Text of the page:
Medical director “annoyed and surprised” about unknown changes in fluid use

The Hyponatraemia Inquiry is being heard at Banbridge court house

The Hyponatraemia Inquiry is being heard at Banbridge court house

By Niall McCracken

THE former medical director of the Sperrin Lakeland Trust has said that he was “annoyed and surprised” that fundamental changes in the Royal Victoria Hospital’s use of a fluid linked to the death of three children was not communicated at an earlier stage.

Solution 18 is at the heart of criticisms made in relation to the fluid management of the children whose deaths are being investigated by the Hyponatraemia Inquiry. The inquiry previously heard that the number of bags of solution 18 ordered in the Children’s Hospital in Belfast dropped dramatically after the death of nine-year-old Raychel Ferguson in July 2001.

Giving evidence at today’s hearing, medical director Dr James Kelly said he was made aware in a conversation with another paediatrician in May 2001 that the Royal Victoria Hospital “no longer used solution 18.”

For more background information on the issues being examined by the Hyponatraemia Inquiry please click here.

The inquiry is currently examining the governance issues in the aftermath of 17-month-old Lucy Crawford’s death. The toddler was pronounced dead at the Royal Belfast Hospital for Sick Children in April 2000 after being transferred from the Erne Hospital. Nine-year-old Raychel Ferguson died at the children’s hospital nine months later.

The inquiry heard last week that documents provided by the Belfast Ttrust show that the number of bags of Solution No. 18 ordered in the Children’s Hospital in Belfast dropped dramatically after the death of nine-year-old Raychel Ferguson in July 2001.

Legal representation for the trust told the inquiry that they were making “every effort to try and find out why this came about”.

Last month the inquiry wrote to the Directorate of Legal Services (DLS), provider of legal services for the Health and Social Care Sector, to try and determine from records when the children’s hospital had stopped administering Solution No. 18.

In their initial response in early May DLS said that between January 2000 and July 2001 the pharmacy department at the hospital had placed no orders for Solution No. 18 and it was “not used in the children’s hospital” during this period.

However in a second letter to the inquiry on May 17 2013, DLS said that the information in the previous correspondence was incorrect and that during this period the pharmacy department had requested 6,493 bags of Solution No. 18 for the children’s hospital.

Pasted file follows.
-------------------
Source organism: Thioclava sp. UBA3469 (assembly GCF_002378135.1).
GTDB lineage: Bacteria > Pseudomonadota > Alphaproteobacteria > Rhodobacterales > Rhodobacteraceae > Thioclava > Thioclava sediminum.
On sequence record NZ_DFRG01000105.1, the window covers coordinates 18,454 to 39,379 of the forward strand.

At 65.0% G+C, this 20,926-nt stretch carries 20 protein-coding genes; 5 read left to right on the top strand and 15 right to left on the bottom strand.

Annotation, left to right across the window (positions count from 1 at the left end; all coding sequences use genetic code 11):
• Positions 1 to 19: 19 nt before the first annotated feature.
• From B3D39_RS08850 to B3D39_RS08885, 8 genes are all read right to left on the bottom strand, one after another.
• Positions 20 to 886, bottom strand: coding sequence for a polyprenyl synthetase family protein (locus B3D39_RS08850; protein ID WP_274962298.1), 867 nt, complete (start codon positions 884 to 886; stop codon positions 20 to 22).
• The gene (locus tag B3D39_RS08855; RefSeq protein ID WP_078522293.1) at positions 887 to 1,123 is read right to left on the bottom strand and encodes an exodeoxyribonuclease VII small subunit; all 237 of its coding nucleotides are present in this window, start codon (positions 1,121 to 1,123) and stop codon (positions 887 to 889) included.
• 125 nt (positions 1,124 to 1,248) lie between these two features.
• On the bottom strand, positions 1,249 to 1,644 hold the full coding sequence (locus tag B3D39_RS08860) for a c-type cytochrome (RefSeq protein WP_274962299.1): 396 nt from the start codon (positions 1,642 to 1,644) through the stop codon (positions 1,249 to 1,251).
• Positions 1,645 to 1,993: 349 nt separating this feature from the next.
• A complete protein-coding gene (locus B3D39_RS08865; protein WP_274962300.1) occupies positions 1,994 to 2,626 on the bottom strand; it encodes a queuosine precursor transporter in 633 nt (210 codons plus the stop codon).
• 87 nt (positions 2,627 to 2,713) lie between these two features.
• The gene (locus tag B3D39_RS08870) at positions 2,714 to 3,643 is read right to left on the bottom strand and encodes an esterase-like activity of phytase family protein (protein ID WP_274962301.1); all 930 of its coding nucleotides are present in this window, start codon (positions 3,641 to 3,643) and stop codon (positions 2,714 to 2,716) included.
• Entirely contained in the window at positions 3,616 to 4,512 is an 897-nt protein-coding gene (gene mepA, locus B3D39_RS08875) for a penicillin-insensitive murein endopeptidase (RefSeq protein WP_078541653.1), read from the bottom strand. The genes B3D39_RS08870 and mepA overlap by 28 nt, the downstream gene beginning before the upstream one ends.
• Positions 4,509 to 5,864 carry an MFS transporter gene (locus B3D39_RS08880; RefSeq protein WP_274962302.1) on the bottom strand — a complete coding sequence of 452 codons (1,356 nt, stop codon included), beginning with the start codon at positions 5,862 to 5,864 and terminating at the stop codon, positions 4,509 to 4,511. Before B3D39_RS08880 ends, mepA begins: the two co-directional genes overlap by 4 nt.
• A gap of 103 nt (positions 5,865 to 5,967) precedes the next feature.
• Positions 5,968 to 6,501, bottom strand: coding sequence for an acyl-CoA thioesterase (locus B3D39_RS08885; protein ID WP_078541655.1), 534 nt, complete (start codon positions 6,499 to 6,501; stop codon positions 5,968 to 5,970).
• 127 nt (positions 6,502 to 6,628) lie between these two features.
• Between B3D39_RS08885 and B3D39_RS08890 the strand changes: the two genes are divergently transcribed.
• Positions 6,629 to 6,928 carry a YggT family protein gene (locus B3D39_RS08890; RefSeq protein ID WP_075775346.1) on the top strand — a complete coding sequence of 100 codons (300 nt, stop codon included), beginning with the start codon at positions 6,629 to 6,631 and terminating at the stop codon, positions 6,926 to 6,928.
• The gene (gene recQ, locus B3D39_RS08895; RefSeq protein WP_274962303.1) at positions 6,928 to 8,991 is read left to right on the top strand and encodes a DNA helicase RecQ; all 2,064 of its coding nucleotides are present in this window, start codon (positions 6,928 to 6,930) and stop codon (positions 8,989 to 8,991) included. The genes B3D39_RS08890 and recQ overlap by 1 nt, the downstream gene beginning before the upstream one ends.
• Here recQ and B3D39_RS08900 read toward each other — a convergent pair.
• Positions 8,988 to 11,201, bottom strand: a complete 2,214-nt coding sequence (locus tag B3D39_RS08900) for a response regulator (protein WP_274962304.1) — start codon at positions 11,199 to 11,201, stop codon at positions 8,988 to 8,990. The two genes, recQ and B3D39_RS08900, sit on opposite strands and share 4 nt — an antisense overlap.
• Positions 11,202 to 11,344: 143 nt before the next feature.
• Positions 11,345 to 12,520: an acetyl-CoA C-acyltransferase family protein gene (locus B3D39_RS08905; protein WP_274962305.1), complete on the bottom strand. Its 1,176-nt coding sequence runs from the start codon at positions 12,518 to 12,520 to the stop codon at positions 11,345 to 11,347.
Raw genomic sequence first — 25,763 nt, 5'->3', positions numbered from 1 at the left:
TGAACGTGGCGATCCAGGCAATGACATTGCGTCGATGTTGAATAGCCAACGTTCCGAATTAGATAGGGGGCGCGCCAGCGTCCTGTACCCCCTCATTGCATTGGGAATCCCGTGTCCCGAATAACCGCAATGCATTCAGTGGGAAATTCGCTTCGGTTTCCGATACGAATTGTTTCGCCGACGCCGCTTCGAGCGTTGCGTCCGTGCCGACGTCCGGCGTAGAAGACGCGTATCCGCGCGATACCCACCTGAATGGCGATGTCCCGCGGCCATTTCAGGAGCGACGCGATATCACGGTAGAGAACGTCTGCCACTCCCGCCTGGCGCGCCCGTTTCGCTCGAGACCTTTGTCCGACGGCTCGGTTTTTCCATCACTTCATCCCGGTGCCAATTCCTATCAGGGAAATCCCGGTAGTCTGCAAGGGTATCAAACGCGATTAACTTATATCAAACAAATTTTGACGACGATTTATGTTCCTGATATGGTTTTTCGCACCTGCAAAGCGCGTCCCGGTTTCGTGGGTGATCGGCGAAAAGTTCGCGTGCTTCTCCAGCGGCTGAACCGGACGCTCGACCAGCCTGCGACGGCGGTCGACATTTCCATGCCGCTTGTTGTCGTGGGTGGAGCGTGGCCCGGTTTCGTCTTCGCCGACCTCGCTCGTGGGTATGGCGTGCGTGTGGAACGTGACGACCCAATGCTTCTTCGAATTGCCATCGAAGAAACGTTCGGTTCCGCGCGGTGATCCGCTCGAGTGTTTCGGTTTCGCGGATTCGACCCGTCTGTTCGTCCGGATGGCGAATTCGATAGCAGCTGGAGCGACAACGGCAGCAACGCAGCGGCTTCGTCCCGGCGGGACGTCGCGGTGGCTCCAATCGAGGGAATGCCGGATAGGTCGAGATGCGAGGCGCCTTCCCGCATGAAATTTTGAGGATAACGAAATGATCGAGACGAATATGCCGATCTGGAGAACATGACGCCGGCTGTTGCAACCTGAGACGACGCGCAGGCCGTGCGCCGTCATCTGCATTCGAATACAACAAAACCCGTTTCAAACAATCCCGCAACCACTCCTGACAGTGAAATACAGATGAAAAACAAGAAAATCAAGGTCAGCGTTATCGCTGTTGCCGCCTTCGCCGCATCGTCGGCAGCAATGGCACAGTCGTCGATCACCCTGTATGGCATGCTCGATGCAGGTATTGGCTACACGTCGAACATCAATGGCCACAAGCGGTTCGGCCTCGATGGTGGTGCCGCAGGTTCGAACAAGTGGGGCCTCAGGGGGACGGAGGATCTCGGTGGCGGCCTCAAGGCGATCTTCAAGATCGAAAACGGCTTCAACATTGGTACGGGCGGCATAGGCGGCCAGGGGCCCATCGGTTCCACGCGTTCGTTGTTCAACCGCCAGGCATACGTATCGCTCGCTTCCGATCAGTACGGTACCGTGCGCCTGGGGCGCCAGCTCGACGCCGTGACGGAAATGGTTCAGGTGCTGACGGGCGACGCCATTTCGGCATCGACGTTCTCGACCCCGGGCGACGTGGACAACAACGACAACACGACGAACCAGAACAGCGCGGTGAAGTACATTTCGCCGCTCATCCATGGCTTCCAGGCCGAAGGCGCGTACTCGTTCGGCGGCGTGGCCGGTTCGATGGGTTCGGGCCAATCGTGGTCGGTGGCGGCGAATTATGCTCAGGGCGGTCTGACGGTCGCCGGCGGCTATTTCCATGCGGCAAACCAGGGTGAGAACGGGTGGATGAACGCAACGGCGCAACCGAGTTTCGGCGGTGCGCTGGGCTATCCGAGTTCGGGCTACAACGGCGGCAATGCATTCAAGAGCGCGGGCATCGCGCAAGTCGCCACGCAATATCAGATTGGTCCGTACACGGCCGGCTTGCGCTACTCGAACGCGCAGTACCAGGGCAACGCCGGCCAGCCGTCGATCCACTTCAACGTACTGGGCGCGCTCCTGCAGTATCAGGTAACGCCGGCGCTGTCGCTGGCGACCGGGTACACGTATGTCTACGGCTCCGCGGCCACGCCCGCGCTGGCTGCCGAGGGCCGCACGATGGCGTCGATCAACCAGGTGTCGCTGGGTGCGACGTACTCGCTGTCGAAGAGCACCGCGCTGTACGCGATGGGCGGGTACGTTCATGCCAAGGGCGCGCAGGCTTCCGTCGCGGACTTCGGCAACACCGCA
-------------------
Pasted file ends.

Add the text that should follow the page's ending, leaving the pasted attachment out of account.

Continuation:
A further breakdown outlined that the quantity fell from 359 bags per month in January 2000 to 42 bags in June 2001 and six bags in July 2001.

During today’s hearing Dr Kelly was asked about conversations he had with other clinicians about the use of Solution No. 18 following Lucy’s death.

Dr Kelly referred to a conversation in May 2001 with consultant paediatrician at the Royal Victoria Hospital, Dr Moira Stewart, about changes in fluid management at the Royal. The conversation took place 13 months after the death of Lucy Crawford and one month before the death of Raychel Ferguson:

Dr Kelly: Dr Stewart said ‘we no longer use Solution No 18.’ I obviously expressed surprise as it wasn’t removed from the guidelines at this stage. She said they’d had some problems with it in the past, but there was no identification of any other cases or any other deaths.

Following this conversation Dr Kelly said he relayed this information in a further conversation with the medical director of the Altnagelvin Health and Social Services Trust, Dr Raymond Fulton.

The Chairman questioned Dr Kelly on this point:

The Chairman: Were you and Dr Fulton annoyed about a change in the Royal that hadn’t been communicated elsewhere?

Dr Kelly: Yes we were annoyed and surprised that something as important as fundamental as that was not shared with us.

Lucy’s death was not referred to the coroner and a hospital post mortem examination was directed.

The inquiry has already heard extensive evidence about conversations and decisions made in the aftermath of Lucy’s death and ultimately why this did not prompt a coroner’s post mortem.

Today junior counsel discussed criticisms of Dr Kelly by one of the inquiry experts, Dr McFaul, that he had not alerted the coroner to the existence of the review report into Lucy’s death.

Dr Kelly: I’m surprised Dr McFaul stated that. It certainly wasn’t convention at the time. If a death has been reported to the coroner and an inquest is expected the coroner makes contact and seeks access to the information.

The chairman: So you don’t volunteer anything which is relevant to the coroner if he doesn’t specifically know about it and asks for it?

Dr Kelly: Well as I said my understanding at the time was that you didn’t send documents to the coroner. I’m not aware of it being done by anybody else.

Northern Ireland’s senior coroner, Mr John Leckey, will give evidence to the inquiry next Tuesday (June 25).